As Missouri closes the books on a record hot May, the National Weather Service, the Missouri Department of Health and Senior Services and the Department of Public Safety are promoting Missouri Summer Safety Week (June 18-24) to highlight the risks and dangers associated with excessive heat. For 2017, the Department of Health and Senior Services has preliminarily reported 19 heat-related deaths in Missouri.
According to the National Weather Service, among the cities reaching all-time high average temperatures for the month of May were: Columbia, Springfield, St. Louis, and West Plains. Kansas City and St. Joseph were among cities experiencing their second warmest May on record. It was the warmest May on record for the state of Missouri, according to University of Missouri Extension climatologist Pat Guinan, who says the 73 degree average temperature statewide was almost nine degrees above normal.
“Summer heat and humidity have come early this year and they are already posing health risks, reminding all of us to watch out not only for ourselves, but for the young, elderly and people with pre-existing health issues,” Department of Public Safety Director Drew Juden said. “Never leave a child or a pet alone in a car because the temperature can rise by 20 degrees in 10 minutes and 30 degrees in 20 minutes; remember to check on the elderly who may not have air conditioning; and all of us should limit our exposure to the sun.”
Missourians can find a public cooling center near them by visiting MO.gov and entering their ZIP code, city or county.
Remember these basic tips to protect you and your family during severe heat and heat emergencies:
Check on family, friends and neighbors who do not have air conditioning and who spend much of their time alone.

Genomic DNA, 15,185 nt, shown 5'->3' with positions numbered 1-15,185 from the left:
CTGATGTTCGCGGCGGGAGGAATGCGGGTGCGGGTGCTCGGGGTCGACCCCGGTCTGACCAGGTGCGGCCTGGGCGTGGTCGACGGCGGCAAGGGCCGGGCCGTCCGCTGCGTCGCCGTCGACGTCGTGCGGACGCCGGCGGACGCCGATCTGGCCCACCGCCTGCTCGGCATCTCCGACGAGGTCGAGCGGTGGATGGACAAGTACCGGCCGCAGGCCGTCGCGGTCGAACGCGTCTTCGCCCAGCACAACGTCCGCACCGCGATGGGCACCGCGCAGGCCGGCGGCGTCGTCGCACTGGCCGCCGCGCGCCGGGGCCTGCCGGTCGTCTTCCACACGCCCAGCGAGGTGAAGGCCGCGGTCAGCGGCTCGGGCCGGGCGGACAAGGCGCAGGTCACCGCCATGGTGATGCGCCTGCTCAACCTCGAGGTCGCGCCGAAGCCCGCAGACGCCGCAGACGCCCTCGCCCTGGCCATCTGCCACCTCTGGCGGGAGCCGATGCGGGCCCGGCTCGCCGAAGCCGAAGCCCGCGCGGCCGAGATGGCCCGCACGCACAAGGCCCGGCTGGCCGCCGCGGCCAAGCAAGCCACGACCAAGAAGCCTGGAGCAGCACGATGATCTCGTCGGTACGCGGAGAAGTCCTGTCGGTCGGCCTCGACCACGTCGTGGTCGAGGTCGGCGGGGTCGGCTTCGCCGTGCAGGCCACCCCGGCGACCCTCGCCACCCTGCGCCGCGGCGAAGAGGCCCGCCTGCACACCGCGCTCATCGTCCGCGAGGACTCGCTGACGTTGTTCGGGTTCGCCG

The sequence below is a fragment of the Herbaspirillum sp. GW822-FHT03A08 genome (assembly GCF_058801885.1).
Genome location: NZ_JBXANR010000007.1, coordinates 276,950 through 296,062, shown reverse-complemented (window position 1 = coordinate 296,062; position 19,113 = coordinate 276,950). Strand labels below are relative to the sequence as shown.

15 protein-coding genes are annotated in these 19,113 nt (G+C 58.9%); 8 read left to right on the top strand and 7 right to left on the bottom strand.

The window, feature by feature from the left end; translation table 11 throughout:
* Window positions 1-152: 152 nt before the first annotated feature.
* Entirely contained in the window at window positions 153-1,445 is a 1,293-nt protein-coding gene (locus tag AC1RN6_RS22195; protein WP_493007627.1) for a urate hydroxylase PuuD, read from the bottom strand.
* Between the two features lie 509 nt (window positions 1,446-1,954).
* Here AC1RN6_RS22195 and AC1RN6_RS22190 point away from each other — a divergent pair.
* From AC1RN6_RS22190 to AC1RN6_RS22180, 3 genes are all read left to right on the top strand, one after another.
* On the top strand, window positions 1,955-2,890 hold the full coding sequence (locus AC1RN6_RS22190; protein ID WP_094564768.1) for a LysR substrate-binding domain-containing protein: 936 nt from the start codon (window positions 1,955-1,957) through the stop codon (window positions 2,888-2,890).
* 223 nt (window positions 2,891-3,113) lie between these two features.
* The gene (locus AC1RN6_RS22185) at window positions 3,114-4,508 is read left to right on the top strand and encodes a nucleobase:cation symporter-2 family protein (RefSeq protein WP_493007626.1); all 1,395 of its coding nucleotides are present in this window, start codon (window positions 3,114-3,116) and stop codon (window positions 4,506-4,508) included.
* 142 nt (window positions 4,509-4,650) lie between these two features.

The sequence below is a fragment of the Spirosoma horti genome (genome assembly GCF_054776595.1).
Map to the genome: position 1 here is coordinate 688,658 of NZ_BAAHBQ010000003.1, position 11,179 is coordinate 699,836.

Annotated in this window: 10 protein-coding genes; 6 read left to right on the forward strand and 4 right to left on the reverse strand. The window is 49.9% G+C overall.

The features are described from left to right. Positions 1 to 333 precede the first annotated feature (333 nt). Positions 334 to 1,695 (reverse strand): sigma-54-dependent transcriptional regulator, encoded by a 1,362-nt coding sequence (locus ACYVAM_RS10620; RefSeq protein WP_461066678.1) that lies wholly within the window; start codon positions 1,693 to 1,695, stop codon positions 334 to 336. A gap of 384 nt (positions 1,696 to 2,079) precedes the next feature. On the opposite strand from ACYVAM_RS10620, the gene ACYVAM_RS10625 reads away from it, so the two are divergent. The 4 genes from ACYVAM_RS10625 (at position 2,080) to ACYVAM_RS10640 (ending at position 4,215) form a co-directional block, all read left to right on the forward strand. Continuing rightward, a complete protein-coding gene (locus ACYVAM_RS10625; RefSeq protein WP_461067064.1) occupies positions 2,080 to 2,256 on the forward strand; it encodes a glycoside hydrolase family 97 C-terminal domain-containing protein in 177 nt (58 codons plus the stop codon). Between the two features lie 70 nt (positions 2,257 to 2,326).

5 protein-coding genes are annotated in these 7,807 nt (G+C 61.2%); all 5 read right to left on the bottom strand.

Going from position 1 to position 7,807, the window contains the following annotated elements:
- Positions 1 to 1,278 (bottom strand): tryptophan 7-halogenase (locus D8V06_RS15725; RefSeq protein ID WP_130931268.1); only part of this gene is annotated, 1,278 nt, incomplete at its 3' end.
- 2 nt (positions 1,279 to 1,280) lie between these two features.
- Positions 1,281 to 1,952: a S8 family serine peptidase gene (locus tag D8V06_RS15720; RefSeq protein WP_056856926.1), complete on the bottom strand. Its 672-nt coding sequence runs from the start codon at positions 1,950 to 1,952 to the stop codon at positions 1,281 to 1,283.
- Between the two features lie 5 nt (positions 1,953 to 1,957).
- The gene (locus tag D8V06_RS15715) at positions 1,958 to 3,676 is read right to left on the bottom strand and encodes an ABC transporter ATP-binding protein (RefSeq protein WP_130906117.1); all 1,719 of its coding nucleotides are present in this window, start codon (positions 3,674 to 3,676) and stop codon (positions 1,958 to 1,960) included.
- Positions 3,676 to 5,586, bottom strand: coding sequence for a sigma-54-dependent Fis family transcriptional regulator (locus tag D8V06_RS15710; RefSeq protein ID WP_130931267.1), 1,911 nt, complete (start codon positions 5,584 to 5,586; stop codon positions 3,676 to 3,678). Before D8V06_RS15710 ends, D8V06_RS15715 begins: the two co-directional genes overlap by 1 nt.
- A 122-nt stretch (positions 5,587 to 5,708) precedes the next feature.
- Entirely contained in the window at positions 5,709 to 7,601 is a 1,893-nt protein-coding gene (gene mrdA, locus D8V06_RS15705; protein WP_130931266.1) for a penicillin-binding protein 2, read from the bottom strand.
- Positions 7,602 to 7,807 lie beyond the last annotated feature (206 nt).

Look Before You Lock – never leave children or pets alone in closed vehicles.
Eat light, well-balanced meals at regular intervals.
Drink plenty of water and limit intake of alcoholic beverages. Make sure your pet has fresh water and access to shade.
Wear loose-fitting, lightweight and light-colored clothes that cover as much skin as possible.
Protect your face and head by wearing a wide-brimmed hat. Wear sunscreen 30 SPF or greater.
Avoid strenuous work during the warmest part of the day; use the buddy system when working in extreme heat and take frequent breaks.
If you do not have air conditioning, consider spending the warmest part of the day in public buildings such as libraries, schools, movie theaters, shopping malls and other community facilities.
Be aware of medications that may impair the body’s response to heat, including antihistamines, tranquilizers and some medications for heart disease.
Summers in Missouri are also a time of heightened thunderstorm activity. Remember these basic tips to protect you and your family from lightning:
There is no safe place outside in a thunderstorm. Get inside if you can and stay away from windows, door, and metal pipes, including in a shower or bathtub; do not use electric appliances or landline telephones during the storm.
Avoid open fields, and the tops of hills or ridges. Remember, lightning can strike up to 10 miles from the rain area.
Stay away from water, wet items (such as ropes) and metal objects. Water and metal are excellent conductors of electricity.
Stay away from tall, isolated trees or other tall objects.
Remember, a tent offers no protection from lightning.
The National Weather Service has additional information on staying safe during excessive heat, as well as lightning safety at https://www.weather.gov/sgf/su.mmersafety